Vivra's ground rules for Tampa would have been more or less the same as those in effect in south Florida. The difference — apparently a significant one — was that CIGNA/Vivra planned to forcibly build the Tampa networks from the ground up. In contrast, CIGNA contracted with existing networks in south Florida.
Physicians contracting with Vivra would have participated in a steering committee overseeing network operations. Networks were to be managed on a day-to-day basis by a dedicated medical director whose job was to keep an eye on utilization and quality data. The medical director would also have developed disease management programs to better cope with high-cost, resource-consuming conditions common to the specialty.
"Our concept here is that by focusing on a specialty and applying a lot of resources, we can apply them in a manner that is very difficult for anyone to do on an ad hoc basis," says Jacob Lazarovic, M.D., Vivra's vice president of business development and clinical affairs.
CIGNA had good reasons to put this successful strategy in place in Tampa, Dandalides says. Employers who pay the bills want to see specialty costs drop while keeping networks large, and placing specialty management in Vivra's experienced hands seemed an effective way to do that.
Far from trying to screen out specialists, Dandalides had hoped to make new allies, he says. Managed care execs were hoping to match the success of the Ob/Gyn network Vivra set up in south Florida. "When we were all done we actually had more Ob/Gyns in our network than we did before," Dandalides notes. "The goal in Tampa was to do exactly what we did there."
But then again, Tampa physicians haven't been through the managed care wringer to the same extent that south Florida doctors have. "The Tampa area is relatively unused to specialty networks," says Lazarovic, a former Blue Cross and Blue Shield of Florida medical director based in Miami. "Physicians are getting adjusted to operating under a new system."
As for payment, Vivra planned to handle matters in a way very similar to the way CIGNA did. Specialists were going to be paid on a relative-value scale, with their check being based on the total number of relative value units they delivered every month. The main difference would have been that the value of each unit would have been adjusted by a floating conversion formula, either either up or down depending on utilization. That conversion would have been the same even if there had been a rash of high-cost cases.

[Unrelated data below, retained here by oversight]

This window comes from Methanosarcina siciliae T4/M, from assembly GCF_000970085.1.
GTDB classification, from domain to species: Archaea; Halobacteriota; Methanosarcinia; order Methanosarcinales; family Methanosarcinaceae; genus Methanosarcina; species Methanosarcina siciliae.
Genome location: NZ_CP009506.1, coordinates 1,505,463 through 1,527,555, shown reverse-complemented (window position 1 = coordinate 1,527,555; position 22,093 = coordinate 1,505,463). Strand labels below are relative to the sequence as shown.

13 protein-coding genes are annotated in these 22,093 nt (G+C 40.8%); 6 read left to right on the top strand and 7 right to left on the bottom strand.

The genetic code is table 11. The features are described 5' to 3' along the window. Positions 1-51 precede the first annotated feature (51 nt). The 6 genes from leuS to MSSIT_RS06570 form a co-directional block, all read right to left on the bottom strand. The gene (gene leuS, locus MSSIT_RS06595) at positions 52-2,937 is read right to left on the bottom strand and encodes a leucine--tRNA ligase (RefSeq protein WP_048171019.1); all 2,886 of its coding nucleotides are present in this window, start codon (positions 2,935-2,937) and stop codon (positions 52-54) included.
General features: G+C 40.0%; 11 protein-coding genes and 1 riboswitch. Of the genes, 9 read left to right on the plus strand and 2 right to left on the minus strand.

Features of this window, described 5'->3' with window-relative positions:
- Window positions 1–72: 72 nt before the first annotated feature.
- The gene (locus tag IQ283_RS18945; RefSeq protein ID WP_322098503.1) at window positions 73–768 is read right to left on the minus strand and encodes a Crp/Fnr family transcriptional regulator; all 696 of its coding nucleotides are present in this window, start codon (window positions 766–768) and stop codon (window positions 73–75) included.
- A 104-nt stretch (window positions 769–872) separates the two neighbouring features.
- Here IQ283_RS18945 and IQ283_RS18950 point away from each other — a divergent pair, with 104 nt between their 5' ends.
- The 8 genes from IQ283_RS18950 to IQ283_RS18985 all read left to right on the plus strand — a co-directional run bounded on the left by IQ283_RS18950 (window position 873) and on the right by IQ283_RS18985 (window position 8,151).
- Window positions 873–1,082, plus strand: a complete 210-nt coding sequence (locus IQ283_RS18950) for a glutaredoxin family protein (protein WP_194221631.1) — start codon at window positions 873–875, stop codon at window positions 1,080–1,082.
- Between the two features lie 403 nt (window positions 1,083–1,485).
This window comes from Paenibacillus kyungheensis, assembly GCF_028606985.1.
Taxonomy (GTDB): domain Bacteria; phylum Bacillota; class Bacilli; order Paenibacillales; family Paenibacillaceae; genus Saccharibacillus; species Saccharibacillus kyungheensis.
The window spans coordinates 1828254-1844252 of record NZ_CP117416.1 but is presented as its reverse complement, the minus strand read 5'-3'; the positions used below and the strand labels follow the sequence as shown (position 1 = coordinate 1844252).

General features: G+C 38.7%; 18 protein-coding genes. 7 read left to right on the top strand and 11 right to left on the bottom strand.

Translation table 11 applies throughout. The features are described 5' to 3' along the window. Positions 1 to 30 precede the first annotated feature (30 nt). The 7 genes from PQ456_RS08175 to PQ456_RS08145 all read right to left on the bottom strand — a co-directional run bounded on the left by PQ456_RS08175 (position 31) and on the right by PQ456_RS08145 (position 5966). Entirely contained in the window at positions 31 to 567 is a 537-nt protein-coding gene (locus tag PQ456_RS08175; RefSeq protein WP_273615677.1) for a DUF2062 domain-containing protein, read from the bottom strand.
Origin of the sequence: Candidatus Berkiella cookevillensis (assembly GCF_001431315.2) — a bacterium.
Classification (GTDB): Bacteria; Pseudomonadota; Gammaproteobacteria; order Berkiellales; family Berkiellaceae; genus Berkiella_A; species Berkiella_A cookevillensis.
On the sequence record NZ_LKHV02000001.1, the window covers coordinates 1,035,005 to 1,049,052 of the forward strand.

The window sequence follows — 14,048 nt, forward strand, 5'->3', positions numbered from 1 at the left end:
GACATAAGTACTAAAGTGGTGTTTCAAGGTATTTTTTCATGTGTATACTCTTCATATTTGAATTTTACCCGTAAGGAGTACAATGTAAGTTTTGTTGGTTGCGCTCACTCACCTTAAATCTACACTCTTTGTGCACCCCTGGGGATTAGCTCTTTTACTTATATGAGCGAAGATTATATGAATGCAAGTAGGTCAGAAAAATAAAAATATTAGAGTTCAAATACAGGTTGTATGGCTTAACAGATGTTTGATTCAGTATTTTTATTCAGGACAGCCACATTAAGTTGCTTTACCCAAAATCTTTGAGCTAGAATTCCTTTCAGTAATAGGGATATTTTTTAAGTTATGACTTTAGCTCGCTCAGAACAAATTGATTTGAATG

Every month, CIGNA planned to pay Vivra an amount based on per-member, per-month capitation. Vivra would then take its 10- to 15-percent management fee and establish a monthly allocation pool for physicians with the remaining funds, from which it would issue checks based on the number of services delivered, adjusted by the relative value scale, the floating conversion and utilization. At no time, Vivra and CIGNA insist, would the pool have "run out."
By August, doctors would have received payments for July, in an amount determined by all of the factors above. Vivra and CIGNA, however, had a world of trouble explaining this to doctors, who wrongly believed that compensation for services done July 30 would be lower than compensation for services done July 1.
All told, the sliding-scale payment scheme sounds a lot more risky than it really is, Lazarovic says. Even if there are a few costly cases, or people are just a bit sicker that month, that really doesn't affect compensation all that much. "If one month, more people needed to have appendectomies than another month, then the payment would drop by a tiny amount," Lazarovic admits. "But spread over 160,000 members, the variation in services that can occur is pretty minor."
In fact, adds CIGNA's Dandalides, "if utilization rates are such that optimal levels of quality are reached, we'd expect reimbursement to be on par or higher than previously. The idea is to make it so that people can get comfortable and not practice defensive medicine."
"Physicians didn't feel comfortable and that's OK," says CIGNA's David Feng. "The money allocated for physician reimbursement for would have shown minor variations over time, but physicians would always have been paid for services rendered and CIGNA would have been responsible for catastrophic risk."